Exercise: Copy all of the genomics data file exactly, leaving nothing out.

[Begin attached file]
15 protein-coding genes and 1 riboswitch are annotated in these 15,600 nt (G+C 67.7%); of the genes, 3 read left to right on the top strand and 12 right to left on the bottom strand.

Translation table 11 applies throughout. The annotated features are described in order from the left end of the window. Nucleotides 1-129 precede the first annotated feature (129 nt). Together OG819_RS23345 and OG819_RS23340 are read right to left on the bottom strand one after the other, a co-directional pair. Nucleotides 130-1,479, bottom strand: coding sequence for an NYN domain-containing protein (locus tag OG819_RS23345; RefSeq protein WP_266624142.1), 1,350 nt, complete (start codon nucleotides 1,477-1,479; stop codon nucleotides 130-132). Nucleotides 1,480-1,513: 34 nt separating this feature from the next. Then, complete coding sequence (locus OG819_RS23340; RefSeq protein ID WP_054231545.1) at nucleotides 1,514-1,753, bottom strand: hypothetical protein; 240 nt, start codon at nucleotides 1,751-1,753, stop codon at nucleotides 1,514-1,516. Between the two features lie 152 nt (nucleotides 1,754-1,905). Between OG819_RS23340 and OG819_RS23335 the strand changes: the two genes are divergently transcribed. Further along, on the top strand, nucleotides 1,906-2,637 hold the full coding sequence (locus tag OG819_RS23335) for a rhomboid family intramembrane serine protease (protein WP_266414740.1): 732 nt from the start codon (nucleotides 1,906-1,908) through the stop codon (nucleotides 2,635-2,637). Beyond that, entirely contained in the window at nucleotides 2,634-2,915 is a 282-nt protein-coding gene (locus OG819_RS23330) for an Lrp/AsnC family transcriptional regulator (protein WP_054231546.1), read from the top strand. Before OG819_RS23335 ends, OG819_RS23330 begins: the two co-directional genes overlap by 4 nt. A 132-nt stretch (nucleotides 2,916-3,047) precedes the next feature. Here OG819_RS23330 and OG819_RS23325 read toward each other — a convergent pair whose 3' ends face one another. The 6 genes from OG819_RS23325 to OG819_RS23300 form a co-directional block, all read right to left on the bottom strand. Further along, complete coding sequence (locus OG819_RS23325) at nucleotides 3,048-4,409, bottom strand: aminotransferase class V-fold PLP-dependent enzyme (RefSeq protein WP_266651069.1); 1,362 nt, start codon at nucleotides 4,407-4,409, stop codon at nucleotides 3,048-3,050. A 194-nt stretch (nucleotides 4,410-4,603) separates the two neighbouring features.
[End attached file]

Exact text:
15 protein-coding genes and 1 riboswitch are annotated in these 15,600 nt (G+C 67.7%); of the genes, 3 read left to right on the top strand and 12 right to left on the bottom strand.

Translation table 11 applies throughout. The annotated features are described in order from the left end of the window. Nucleotides 1-129 precede the first annotated feature (129 nt). Together OG819_RS23345 and OG819_RS23340 are read right to left on the bottom strand one after the other, a co-directional pair. Nucleotides 130-1,479, bottom strand: coding sequence for an NYN domain-containing protein (locus tag OG819_RS23345; RefSeq protein WP_266624142.1), 1,350 nt, complete (start codon nucleotides 1,477-1,479; stop codon nucleotides 130-132). Nucleotides 1,480-1,513: 34 nt separating this feature from the next. Then, complete coding sequence (locus OG819_RS23340; RefSeq protein ID WP_054231545.1) at nucleotides 1,514-1,753, bottom strand: hypothetical protein; 240 nt, start codon at nucleotides 1,751-1,753, stop codon at nucleotides 1,514-1,516. Between the two features lie 152 nt (nucleotides 1,754-1,905). Between OG819_RS23340 and OG819_RS23335 the strand changes: the two genes are divergently transcribed. Further along, on the top strand, nucleotides 1,906-2,637 hold the full coding sequence (locus tag OG819_RS23335) for a rhomboid family intramembrane serine protease (protein WP_266414740.1): 732 nt from the start codon (nucleotides 1,906-1,908) through the stop codon (nucleotides 2,635-2,637). Beyond that, entirely contained in the window at nucleotides 2,634-2,915 is a 282-nt protein-coding gene (locus OG819_RS23330) for an Lrp/AsnC family transcriptional regulator (protein WP_054231546.1), read from the top strand. Before OG819_RS23335 ends, OG819_RS23330 begins: the two co-directional genes overlap by 4 nt. A 132-nt stretch (nucleotides 2,916-3,047) precedes the next feature. Here OG819_RS23330 and OG819_RS23325 read toward each other — a convergent pair whose 3' ends face one another. The 6 genes from OG819_RS23325 to OG819_RS23300 form a co-directional block, all read right to left on the bottom strand. Further along, complete coding sequence (locus OG819_RS23325) at nucleotides 3,048-4,409, bottom strand: aminotransferase class V-fold PLP-dependent enzyme (RefSeq protein WP_266651069.1); 1,362 nt, start codon at nucleotides 4,407-4,409, stop codon at nucleotides 3,048-3,050. A 194-nt stretch (nucleotides 4,410-4,603) separates the two neighbouring features.